>> AVRI DORIA: Thank you.  Normally when I have been part of groups doing that review, you only start to unravel if someone has brought in new cases, new substantive material and new opinions that haven't been heard before.  Did you want to add anything before I move on?

>> CHERYL MILLER: Just really quickly, the work that has been done ‑‑ Cheryl Miller with Verizon.  I agree with Barbara.  I think the work that has been done on the paper has been great and in particular, I think it is really important, the language regarding dissenting opinions and how you catalog that or come to understand that rather than ignoring that and being more inclusive and including that in the process is quite important.

>> AVRI DORIA: Thank you.  I have noticed you push the button on these and there is a little bit of a pause.  So, for anyone monitoring ‑‑ moderating something in the future, know that about the buttons.

So, okay, so I guess we'll cut the discussion on consensus at that point and move to the next topic.

>> BRIAN CUTE:  There is the delay.  And anybody participating online, again, I want to check in.  Okay.  Not yet.  And just for background on the paper, we were discussing consensus and that discussion led to you bringing up another part of the paper.  So, actually, all the issues are very interlinked about consensus and then participation mechanisms, how most of the time people don't feel comfortable in the room or some people feel like outsiders.  There is a lot of obstacles to participate on equal footing and that is discussed later in the paper.  So, again, encouraging everybody who is new to this process to go through the paper, not now.  This afternoon on your way home, and take a look and comment and join our group.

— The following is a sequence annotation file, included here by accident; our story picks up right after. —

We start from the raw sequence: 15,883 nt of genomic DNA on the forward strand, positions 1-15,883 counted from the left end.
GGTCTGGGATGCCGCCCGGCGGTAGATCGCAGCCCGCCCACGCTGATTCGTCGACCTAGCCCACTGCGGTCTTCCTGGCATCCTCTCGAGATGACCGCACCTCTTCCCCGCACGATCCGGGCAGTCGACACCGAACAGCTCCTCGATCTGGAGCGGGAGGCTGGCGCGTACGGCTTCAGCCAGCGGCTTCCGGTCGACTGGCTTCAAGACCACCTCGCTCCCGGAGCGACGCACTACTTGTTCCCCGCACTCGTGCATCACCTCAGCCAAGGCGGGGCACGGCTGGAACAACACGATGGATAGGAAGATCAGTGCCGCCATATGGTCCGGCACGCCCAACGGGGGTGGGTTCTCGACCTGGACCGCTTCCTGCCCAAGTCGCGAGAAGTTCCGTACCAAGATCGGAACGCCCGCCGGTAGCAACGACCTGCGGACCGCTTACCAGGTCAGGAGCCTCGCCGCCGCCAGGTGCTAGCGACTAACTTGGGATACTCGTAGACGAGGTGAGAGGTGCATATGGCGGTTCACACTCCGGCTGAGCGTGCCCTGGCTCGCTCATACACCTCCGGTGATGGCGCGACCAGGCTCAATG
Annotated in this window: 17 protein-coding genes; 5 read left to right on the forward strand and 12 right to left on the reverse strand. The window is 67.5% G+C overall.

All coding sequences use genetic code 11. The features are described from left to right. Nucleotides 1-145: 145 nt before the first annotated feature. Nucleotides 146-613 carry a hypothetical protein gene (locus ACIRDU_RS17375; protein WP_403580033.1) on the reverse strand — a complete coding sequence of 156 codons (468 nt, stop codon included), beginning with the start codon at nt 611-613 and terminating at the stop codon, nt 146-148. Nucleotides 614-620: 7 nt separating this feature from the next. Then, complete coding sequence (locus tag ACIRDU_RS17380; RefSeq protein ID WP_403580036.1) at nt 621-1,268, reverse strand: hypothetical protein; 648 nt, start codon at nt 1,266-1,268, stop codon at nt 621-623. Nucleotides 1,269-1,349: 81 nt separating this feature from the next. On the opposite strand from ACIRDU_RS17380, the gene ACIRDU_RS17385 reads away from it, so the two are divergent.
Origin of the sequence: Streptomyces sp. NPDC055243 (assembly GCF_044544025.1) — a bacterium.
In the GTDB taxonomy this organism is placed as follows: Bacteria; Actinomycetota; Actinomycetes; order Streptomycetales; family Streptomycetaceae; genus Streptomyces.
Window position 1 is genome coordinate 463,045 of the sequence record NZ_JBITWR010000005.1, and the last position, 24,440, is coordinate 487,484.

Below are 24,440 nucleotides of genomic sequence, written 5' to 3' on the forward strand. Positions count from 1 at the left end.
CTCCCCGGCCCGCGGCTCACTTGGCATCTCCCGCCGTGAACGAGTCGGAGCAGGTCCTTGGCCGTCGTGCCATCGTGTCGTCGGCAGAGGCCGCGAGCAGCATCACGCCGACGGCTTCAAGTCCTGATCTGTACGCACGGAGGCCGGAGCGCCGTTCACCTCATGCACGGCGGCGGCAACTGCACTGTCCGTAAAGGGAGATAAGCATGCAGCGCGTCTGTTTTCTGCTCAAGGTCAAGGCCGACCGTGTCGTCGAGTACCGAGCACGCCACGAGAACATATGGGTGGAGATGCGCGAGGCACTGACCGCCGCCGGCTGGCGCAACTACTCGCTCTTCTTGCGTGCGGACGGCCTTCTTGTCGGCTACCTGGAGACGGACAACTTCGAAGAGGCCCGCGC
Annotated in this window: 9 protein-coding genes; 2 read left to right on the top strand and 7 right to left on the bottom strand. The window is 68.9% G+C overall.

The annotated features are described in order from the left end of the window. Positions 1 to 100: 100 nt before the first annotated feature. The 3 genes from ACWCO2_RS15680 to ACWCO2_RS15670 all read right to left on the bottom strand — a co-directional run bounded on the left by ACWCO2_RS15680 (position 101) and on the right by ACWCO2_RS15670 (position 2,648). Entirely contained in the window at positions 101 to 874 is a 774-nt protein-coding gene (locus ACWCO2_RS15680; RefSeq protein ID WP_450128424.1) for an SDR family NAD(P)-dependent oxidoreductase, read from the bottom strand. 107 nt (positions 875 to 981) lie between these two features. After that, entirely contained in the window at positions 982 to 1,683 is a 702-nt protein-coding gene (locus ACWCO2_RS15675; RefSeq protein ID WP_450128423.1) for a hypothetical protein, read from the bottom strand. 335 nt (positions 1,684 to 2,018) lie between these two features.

>> AVRI DORIA: As Brian said, after this meeting, we'll take the content from this discussion.  We'll take any new comments that have come in over the next what?  Couple of weeks, I guess, and then we'll basically put a bow on the document at least for now.

So, moving on, if there is no last comments on consensus, and I have already gone longer than I said I would on this one.